Kashif Moore proved to scouts at the NFL combine that he may have what it takes to make it as a professional.
Three former Huskies made their way to Indianapolis for the annual NFL combine -- Dave Teggart, Kendall Reyes and Kashif Moore -- and Moore may have made the biggest impression.
That's not to take anything away from Teggart (UConn's all-time leader in career points) or Reyes (a likely first-rounder), but expectations were pretty low for Moore. So all he did was show up, run a 4.42 40-yard dash -- the fifth-best time among wideouts -- and bench-pressed 225 pounds 19 times, the same number as Ohio State tackle and first-round talent Mike Adams.
Moore also was a top performer in the other middle-school field-day events: vertical jump, broad jump, 20-yard shuttle and 3-cone drill. It's a surprising performance, even for Huskies faithful. Leading up to the combine, Moore's scouting report was that he was more quick than fast, not much of deep threat, but excelled as a possession receiver. Based on his performance in Indy (which, it's worth remembering, took place in shorts and t-shirts and without defenders), he seems like the exact opposite of the original scouting report.
The first explanation that comes to mind: Moore was really limited in UConn's offense last season. This is what happens when a young, unproven quarterback is learning as he goes along. Johnny McEntee has plenty of forgettable moments in 2011, but he also showed glimpses of potential as the season progressed. Obviously, it wasn't enough to help the Huskies overcome a 5-7 record, but it was something. Still, McEntee will face competition this spring, most notably from freshman Casey Cochran.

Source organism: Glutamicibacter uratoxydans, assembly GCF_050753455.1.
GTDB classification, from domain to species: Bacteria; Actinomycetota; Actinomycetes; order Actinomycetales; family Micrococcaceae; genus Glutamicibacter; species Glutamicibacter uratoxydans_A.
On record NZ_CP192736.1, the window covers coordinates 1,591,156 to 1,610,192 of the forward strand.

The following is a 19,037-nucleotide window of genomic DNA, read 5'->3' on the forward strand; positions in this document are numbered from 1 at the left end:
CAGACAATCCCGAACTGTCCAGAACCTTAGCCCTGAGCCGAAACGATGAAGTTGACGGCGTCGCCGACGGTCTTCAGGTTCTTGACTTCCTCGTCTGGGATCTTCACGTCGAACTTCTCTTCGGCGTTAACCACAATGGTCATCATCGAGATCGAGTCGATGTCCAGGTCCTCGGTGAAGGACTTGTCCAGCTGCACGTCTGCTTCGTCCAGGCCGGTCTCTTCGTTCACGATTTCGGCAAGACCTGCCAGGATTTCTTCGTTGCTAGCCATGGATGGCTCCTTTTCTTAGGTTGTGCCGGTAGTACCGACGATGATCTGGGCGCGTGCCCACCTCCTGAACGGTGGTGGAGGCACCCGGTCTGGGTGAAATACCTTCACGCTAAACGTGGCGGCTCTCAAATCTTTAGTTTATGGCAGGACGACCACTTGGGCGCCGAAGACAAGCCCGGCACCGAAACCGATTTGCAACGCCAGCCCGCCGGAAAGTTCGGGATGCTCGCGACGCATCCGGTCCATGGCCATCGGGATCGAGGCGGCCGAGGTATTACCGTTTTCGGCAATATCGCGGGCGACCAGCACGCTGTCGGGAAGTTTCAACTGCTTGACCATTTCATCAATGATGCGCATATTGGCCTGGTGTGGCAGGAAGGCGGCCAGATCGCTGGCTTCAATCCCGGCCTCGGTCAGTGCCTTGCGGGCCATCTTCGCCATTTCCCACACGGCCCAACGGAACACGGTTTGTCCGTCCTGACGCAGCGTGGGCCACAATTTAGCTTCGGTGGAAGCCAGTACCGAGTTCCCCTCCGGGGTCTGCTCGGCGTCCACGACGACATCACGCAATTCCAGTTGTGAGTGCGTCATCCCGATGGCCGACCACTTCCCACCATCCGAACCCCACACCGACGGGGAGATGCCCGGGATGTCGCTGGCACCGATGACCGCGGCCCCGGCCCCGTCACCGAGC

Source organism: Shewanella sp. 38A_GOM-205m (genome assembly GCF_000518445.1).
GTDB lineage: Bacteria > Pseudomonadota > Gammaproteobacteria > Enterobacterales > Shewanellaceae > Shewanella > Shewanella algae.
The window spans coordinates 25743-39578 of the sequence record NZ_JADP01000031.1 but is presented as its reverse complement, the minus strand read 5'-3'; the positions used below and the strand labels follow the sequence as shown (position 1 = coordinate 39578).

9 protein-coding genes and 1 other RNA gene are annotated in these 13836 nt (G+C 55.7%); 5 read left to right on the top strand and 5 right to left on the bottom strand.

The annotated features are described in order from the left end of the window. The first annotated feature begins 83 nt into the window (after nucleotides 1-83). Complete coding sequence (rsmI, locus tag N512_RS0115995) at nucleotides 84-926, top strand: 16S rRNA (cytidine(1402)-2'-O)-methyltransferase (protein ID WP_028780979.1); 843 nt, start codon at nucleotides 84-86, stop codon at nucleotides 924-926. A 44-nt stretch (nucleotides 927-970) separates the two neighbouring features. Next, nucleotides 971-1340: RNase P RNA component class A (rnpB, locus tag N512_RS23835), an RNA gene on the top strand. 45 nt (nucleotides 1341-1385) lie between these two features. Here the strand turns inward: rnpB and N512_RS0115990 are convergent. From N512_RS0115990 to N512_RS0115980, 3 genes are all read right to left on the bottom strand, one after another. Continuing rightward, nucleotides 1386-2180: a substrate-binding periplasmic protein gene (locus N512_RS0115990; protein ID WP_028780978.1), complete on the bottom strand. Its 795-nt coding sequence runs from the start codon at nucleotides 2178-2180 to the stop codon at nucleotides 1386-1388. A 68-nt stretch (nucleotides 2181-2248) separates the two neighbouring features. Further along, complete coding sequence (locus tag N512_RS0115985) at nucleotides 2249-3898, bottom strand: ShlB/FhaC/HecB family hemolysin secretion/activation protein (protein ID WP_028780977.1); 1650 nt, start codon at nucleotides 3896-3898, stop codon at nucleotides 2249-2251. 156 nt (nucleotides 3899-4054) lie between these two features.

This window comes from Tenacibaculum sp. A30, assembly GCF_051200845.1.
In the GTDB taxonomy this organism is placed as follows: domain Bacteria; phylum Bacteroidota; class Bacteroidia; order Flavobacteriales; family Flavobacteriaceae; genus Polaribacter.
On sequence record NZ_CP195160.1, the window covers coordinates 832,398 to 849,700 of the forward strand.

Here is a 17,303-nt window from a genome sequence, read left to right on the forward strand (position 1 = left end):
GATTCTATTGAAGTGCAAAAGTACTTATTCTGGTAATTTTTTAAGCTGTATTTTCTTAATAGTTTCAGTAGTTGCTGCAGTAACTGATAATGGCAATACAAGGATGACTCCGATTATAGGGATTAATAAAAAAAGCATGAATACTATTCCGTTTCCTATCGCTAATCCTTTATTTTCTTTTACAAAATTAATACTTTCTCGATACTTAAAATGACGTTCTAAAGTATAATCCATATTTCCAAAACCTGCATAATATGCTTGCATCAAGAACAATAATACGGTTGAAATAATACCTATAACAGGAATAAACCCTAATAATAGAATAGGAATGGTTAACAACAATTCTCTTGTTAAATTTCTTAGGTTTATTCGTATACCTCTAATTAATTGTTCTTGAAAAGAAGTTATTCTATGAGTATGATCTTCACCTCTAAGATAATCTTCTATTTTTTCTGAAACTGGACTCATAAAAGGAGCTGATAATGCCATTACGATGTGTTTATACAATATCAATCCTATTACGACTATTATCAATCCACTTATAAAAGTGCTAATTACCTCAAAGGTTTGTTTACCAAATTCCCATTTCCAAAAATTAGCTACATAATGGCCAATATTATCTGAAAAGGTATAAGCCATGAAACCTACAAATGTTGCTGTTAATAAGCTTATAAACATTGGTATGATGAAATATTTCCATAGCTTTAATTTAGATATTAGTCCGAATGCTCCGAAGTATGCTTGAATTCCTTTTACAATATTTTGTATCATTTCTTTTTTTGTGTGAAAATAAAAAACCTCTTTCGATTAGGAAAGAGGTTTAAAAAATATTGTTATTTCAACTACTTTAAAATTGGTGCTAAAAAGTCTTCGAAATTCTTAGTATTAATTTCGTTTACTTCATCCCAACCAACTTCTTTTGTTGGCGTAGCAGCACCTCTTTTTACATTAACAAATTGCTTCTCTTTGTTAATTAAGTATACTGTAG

And Moore will have to convince NFL scouts and coaches that he is a playmaker even if he didn't get much of a chance to display those skills during his senior season. Based on his weekend at the combine, it appears people are already taking notice. Here's ESPN draft analyst Todd McShay:
"(Moore) had some problems tracking and adjusting to the deeper throws, but (he) caught the ball well overall and flashed the ability to pluck it away from his frame. He was a late-round prospect heading into this week, but with this performance Moore will send scouts back to the tape to see if his testing matches his on-field performance."
Moore told the Hartford Courant's Desmond Conner that the anticipation of the combine was difficult.
“It was tough to sleep – it’s probably going to be like that every night – but I was excited, knew what I had to do and it was finally time,” Moore said by phone. “I’ve been working, for several months, six days a week, two times a day, you know, just for this day, to get out there on that big stage and open some eyes.”
After a push towards tall, fast wideouts, the small, fast, shifty pass-catchers appear to again be in vogue. The NFL, more than ever, is a passing league, and to be successful, teams need guys who can get open. There aren't many Calvin Johnson's but the Steve Smith/Wes Welker/Antonio Brown types have paved the way for other diminutive players. Which means Moore has only helped himself, even at 5-9, 180.
"That might make [opponents] overlook my size a little, I hope, knowing that I can jump real high,” Moore told Conner after he busted out a 43.5-inch vertical leap. “I actually had a 44-inch vertical at first but then they were like, ‘hold on, wait a minute that doesn’t look right, we’re going to have to remeasure your reach’ and I’m like ‘man, y’all gonna take away my 44?’ so they took a half an inch off.”
For Moore, these are good problems to have.